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Q&A: Ross Marquand of “The Walking Dead”

Littleton's Ross Marquand talks about killing zombies with a license plate.

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Resumé

Name: Ross Marquand

Age: 34

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Occupation: Actor

Cool Hand Ross: Marquand portrayed actor Paul Newman in a 2013 episode of Mad Men


By the time you read this, there’s a chance Ross Marquand will have experienced a violent, gory death. Well, not Marquand but Aaron, the character he plays on The Walking Dead. Unexpected, blood-spurting ends are kind of a theme of the AMC zombie drama, cable TV’s highest-rated series. But even if Marquand meets an early demise, The Walking Dead, which concludes its sixth season this month, has injected life into the Littleton native’s once-moribund career. Since debuting on the series last year, Marquand has starred in Impress Me, a Pop TV show about impressionists trying to make it as dramatic actors, and grabbed headlines for his celebrity-impression videos. With Marquand poised to break big, we caught up with the University of Colorado Boulder alum to discuss impressions, surviving Los Angeles, and zombie-killin’.

5280: How did you develop your gift for impressions?

Ross Marquand: As a defense against my brothers. They used to beat the crap out of me when I was a kid. If I could make them laugh, they’d ease up on me.

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I’ve seen you labeled as an actor and a comedian. As a theater major at CU, did you study drama or comedy?

The wonderful thing about CU was we were all over the place, everything from Bertolt Brecht to Neil Simon. It was a wonderful blend of comedic and dramatic acting.

You moved to Los Angeles after graduating from college in 2004. What were your first years in LA like?

It mostly consisted of doing survival jobs. Cater-waitering. Medical studies. You name a terrible job, I did it. I had to limit myself to $12 a week to live on, and that wears on your spirit after a while.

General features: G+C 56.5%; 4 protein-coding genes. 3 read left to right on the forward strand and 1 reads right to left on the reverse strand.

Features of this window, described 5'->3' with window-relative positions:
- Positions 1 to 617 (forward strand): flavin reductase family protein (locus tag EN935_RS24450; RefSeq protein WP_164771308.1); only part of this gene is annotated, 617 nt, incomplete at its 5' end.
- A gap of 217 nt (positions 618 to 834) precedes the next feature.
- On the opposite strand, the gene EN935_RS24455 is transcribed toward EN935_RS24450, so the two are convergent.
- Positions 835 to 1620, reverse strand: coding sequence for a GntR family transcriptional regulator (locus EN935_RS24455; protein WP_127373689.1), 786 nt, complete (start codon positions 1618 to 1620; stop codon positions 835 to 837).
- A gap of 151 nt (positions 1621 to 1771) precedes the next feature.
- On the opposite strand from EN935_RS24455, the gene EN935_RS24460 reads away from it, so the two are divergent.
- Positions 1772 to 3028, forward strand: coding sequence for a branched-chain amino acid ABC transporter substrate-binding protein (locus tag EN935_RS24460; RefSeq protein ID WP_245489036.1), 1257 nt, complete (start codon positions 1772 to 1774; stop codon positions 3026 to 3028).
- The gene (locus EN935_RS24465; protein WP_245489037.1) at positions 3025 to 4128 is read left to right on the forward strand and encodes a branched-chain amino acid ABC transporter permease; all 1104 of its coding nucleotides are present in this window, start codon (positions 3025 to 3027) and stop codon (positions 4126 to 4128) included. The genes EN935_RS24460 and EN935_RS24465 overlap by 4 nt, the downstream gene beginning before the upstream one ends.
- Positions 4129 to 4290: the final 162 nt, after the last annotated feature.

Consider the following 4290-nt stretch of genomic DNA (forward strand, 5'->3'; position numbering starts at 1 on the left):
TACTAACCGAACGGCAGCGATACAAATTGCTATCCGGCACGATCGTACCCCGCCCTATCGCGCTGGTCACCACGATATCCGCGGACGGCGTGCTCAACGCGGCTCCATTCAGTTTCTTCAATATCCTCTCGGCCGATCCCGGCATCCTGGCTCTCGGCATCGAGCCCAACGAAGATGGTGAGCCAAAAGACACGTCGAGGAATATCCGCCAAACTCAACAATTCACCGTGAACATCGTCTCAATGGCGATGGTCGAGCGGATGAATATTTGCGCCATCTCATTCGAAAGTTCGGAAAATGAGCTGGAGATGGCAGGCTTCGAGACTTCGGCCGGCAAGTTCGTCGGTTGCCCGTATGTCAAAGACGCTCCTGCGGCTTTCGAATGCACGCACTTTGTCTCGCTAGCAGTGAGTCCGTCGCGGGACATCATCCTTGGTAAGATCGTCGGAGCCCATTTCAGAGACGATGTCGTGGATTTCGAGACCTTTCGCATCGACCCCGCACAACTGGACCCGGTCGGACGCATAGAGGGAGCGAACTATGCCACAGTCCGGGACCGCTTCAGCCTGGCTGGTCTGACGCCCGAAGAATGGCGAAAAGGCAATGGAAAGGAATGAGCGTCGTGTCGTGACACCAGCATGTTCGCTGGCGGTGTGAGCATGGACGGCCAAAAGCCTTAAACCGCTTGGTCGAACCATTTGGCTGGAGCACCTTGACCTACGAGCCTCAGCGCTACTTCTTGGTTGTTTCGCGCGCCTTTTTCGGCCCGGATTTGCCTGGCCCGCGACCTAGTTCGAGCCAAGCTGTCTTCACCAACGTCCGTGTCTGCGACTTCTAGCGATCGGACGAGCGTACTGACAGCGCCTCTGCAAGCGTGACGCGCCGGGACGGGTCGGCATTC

What was the strangest medical study you took part in?

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The last one I ever did was for MRSA [infections], to test the efficacy of a drug. I got so sick. It started with 20 people. At the end there were just four of us left. We were a mess.

So things were pretty dire before you got The Walking Dead gig?

Actually, I was a month away from taking an indefinite break from acting and moving to New York City to pursue art and photography, which are other big passions of mine.

One of the best parts of the show is the innovative ways people kill zombies. Do you have a favorite?

The license plate kill. There’s something about swinging a license plate repeatedly into a zombie’s head that was so satisfying. The stunt performer I worked with did a really good job of knowing the physics of the hit. That’s really what sold it. It’s such a ridiculous way to kill a zombie, but I love it. It’s so much fun.

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Aaron enters the series during season five. He’s not the first gay character, but producers definitely shined a spotlight on his sexuality. What sort of reaction did you get?

There was a backlash that I was quite surprised by. But I love when I go to conventions now and people say, “At first I didn’t like your character. I didn’t know if I could trust him. But now I really like him.” Aaron challenges people’s perceptions about what it means to be gay.

The Walking Dead is known for killing characters off. Did you think your character, Aaron, would get whacked quickly?

They follow the comics that inspired the show to some degree, and my character is still alive in the comics. But it’s kind of up to the producers’ discretion. I try not to worry about that so much, because I think it interferes with the job.

Make a prediction: Which Walking Dead character dies next?

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Oh, I’m not going to play that game. That’s a surefire way to lose some friends.

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